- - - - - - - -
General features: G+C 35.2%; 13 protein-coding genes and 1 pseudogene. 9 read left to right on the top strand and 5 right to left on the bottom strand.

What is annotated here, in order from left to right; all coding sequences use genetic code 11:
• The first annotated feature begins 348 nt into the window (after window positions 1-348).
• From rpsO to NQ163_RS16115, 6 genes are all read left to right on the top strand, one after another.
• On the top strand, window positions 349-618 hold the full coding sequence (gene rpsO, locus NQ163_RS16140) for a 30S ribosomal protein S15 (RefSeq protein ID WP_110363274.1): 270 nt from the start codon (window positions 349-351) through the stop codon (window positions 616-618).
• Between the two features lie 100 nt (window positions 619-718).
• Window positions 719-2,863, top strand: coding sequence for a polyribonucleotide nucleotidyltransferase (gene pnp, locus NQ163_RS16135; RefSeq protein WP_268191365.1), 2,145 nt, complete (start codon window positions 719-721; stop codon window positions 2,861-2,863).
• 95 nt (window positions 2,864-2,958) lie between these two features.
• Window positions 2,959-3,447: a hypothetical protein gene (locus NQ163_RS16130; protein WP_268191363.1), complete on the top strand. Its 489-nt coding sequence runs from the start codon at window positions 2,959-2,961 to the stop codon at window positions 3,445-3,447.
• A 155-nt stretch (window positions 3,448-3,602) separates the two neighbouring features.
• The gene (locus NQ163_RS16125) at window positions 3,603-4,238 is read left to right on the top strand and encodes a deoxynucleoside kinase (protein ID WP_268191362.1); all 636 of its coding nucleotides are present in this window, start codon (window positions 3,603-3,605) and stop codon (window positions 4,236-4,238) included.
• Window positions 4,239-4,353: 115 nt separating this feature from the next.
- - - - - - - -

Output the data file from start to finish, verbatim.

General features: G+C 35.2%; 13 protein-coding genes and 1 pseudogene. 9 read left to right on the top strand and 5 right to left on the bottom strand.

What is annotated here, in order from left to right; all coding sequences use genetic code 11:
• The first annotated feature begins 348 nt into the window (after window positions 1-348).
• From rpsO to NQ163_RS16115, 6 genes are all read left to right on the top strand, one after another.
• On the top strand, window positions 349-618 hold the full coding sequence (gene rpsO, locus NQ163_RS16140) for a 30S ribosomal protein S15 (RefSeq protein ID WP_110363274.1): 270 nt from the start codon (window positions 349-351) through the stop codon (window positions 616-618).
• Between the two features lie 100 nt (window positions 619-718).
• Window positions 719-2,863, top strand: coding sequence for a polyribonucleotide nucleotidyltransferase (gene pnp, locus NQ163_RS16135; RefSeq protein WP_268191365.1), 2,145 nt, complete (start codon window positions 719-721; stop codon window positions 2,861-2,863).
• 95 nt (window positions 2,864-2,958) lie between these two features.
• Window positions 2,959-3,447: a hypothetical protein gene (locus NQ163_RS16130; protein WP_268191363.1), complete on the top strand. Its 489-nt coding sequence runs from the start codon at window positions 2,959-2,961 to the stop codon at window positions 3,445-3,447.
• A 155-nt stretch (window positions 3,448-3,602) separates the two neighbouring features.
• The gene (locus NQ163_RS16125) at window positions 3,603-4,238 is read left to right on the top strand and encodes a deoxynucleoside kinase (protein ID WP_268191362.1); all 636 of its coding nucleotides are present in this window, start codon (window positions 3,603-3,605) and stop codon (window positions 4,236-4,238) included.
• Window positions 4,239-4,353: 115 nt separating this feature from the next.